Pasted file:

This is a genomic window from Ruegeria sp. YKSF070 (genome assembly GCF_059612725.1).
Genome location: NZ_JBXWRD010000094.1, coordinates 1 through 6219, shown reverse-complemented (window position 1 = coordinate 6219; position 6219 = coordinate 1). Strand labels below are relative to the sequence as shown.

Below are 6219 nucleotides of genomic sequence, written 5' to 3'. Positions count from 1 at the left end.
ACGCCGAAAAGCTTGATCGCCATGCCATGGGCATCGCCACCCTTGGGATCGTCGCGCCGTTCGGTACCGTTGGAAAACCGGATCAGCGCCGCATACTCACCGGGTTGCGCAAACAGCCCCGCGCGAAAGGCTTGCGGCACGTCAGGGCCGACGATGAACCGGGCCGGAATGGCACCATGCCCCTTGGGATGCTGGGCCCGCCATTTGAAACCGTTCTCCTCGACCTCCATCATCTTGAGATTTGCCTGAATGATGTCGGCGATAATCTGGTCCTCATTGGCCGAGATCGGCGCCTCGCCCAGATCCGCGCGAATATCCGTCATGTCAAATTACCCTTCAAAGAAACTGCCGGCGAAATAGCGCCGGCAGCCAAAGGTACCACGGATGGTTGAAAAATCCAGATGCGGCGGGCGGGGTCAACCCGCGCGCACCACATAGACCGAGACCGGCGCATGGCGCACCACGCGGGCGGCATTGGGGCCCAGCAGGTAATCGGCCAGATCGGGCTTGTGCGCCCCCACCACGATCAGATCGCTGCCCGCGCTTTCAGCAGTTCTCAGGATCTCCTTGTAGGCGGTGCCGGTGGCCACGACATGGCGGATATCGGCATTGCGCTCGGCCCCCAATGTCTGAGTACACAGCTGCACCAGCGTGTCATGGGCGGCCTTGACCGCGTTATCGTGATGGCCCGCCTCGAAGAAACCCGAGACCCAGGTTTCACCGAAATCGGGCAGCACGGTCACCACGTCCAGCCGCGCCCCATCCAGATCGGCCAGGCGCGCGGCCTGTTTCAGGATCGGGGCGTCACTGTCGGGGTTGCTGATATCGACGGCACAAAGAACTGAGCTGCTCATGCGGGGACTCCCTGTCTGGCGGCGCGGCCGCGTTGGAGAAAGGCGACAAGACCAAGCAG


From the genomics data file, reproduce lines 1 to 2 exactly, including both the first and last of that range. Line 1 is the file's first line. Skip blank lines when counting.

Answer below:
This is a genomic window from Ruegeria sp. YKSF070 (genome assembly GCF_059612725.1).
Genome location: NZ_JBXWRD010000094.1, coordinates 1 through 6219, shown reverse-complemented (window position 1 = coordinate 6219; position 6219 = coordinate 1). Strand labels below are relative to the sequence as shown.